Electronic Privacy Information Center

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Group.png Electronic Privacy Information Center  
(NGOHistory Commons Influencewatch Sourcewatch WebsiteRdf-entity.pngRdf-icon.png
EPIC logo 2017.png
HeadquartersWashington D.C., USA
Typethink tank
Sponsored byFord Foundation, Georgetown University, Omidyar Network, Open Society Foundations
Membership• Anita Allen
• Harry Lewis
• Paul Smith
• Danielle Citron
• Whitfield Diffie
• David Farber
• Addison Fischer
• Jeff Jonas
• Chris Larse
• Helen Nissenbaum
• Sherry Turkle
• Shoshana Zuboff
• Marc Rotenberg
• Deborah Hurley
• Jerry Kang
• Edward G. Viltz
• Anita L. Allen
• Whitfield Diffie
• Philip Friedman
• Peter Neumann (SRI)
• Bruce Schneier
A think tank concerned with the impact of technology on privacy and free speech.

The Electronic Privacy Information Center (EPIC) is a think tank concerned with the impact of technology on privacy and free speech.

EPIC pursues a wide range of civil liberties, consumer protection, and human rights issues, but steers away from the more radical issues. Funding comes from some of the larger grantmaking foundations, including some of the mightiest Silicon Valley billionaires.


The organization was founded in 1994 by the Fund for Constitutional Government and the Computer Professionals for Social Responsibility. EPIC conducts research, files lawsuits against private corporations and government bodies, sends members to testify before Congress, funds smaller ally organizations and gives out Champion of Freedom Awards.

EPIC has pursued several successful consumer privacy complaints with the US Federal Trade Commission, concerning Snapchat (faulty privacy technology), WhatsApp (privacy policy after acquisition by Facebook), Facebook (changes in user privacy settings), Google (roll-out of Google Buzz), Microsoft (Hailstorm log-in), and Choicepoint (sale of personal information to identity thieves).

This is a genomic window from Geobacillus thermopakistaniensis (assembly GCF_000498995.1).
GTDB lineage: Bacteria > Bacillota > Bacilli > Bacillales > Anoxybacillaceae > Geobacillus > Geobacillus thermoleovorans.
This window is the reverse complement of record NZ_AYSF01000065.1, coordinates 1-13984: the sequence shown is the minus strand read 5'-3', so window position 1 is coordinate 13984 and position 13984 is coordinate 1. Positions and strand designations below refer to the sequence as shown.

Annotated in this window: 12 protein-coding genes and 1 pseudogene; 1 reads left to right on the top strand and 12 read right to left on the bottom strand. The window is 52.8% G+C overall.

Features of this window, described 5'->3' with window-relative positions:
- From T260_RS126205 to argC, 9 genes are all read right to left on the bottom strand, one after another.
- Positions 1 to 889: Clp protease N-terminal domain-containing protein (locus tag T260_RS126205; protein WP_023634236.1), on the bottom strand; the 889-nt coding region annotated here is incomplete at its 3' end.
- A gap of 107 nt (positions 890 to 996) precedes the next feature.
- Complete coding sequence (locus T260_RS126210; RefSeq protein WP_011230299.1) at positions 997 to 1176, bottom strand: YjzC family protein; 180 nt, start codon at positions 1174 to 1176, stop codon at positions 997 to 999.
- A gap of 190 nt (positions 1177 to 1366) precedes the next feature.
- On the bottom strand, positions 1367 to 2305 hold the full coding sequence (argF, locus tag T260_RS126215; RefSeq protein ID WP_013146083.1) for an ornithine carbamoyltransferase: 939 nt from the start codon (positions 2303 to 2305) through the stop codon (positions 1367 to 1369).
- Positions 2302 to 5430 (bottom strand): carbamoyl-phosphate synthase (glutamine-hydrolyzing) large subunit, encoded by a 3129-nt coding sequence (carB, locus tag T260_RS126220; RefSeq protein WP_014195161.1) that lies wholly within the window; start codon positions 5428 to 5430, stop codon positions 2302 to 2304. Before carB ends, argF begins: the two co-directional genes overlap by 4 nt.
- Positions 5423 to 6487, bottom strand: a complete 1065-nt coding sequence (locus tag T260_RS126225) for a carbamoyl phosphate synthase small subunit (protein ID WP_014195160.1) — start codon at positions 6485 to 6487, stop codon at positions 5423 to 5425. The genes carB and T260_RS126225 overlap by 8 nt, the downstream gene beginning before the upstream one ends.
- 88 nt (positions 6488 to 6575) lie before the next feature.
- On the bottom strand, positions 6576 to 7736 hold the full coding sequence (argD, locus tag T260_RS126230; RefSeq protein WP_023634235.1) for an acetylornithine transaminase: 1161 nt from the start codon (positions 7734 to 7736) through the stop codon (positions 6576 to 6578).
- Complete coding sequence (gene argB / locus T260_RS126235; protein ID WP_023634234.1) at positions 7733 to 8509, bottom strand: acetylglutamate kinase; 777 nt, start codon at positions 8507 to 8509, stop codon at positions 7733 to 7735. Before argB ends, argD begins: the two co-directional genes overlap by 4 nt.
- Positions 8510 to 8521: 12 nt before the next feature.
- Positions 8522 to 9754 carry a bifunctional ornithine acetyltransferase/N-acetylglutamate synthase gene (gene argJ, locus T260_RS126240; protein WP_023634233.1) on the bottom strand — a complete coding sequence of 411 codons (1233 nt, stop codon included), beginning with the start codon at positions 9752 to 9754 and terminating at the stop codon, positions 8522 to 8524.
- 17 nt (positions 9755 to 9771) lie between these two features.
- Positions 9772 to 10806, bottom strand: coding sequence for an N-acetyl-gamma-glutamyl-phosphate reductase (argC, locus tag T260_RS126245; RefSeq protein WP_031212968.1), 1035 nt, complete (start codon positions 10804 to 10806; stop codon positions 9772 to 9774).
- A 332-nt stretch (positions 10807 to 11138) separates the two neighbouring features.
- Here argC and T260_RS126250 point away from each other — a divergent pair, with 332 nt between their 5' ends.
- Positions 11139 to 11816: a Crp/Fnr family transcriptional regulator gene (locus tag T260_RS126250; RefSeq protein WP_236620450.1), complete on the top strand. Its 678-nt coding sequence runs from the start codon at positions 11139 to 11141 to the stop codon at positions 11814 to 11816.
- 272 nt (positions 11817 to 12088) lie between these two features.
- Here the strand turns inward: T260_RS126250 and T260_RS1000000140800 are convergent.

EPIC has also prevailed in significant Freedom of Information Act cases against the CIA, the DHS, the Department of Education, the Federal Bureau of Investigation, the National Security Agency (NSA), the ODNI, and the Transportation Security Administration.

EPIC has also filed many "friend of the court" briefs on law and technology, including Riley v. California (U.S. 2014) (concerning cell phone privacy), and litigated important privacy cases, including EPIC v. DHS (D.C. Cir. 2011), which led to the removal of the x-ray body scanners in US airports.[1]

EPIC Champion of Freedom Award

EPIC established the Champions of Freedom Award in 2004 "to recognize individuals and organizations that have helped safeguard the right of privacy, promote open government, and protect democratic values with courage and integrity". Its award winners are mostly decidedly within the mainstream framework (with the partial exception of Edward Snowden in 2014), and include senior US judges,ambassadors and politicians[2].


Major donors over the years include [3] the Ford Foundation, Open Society Institute, Rockefeller Family Fund and many others.


Members include board members from 2009 and 2021, but not the bigger advisory board[4]


Known member

1 of the 20 of the members already have pages here:

Bruce SchneierAn expert on cryptography, who has written over a dozen books on the subject.



Ford FoundationIn addition to its own billionaire agenda, also known to have been $$$ middleman for covert CIA funding.
Georgetown UniversityThe #1 spooky US university
Omidyar NetworkFoundation owned by the the deep state-connected billionaire Pierre Omidyar, financing preferred NGOs
Open Society FoundationsA NGO operating in more countries than McDonald's. It has the tendency to support politicians (at times through astroturfing) and activists that get branded as "extreme left" as its founder is billionaire and bane of the pound George Soros. This polarizing perspective causes the abnormal influence of the OSF to go somewhat unanswered.
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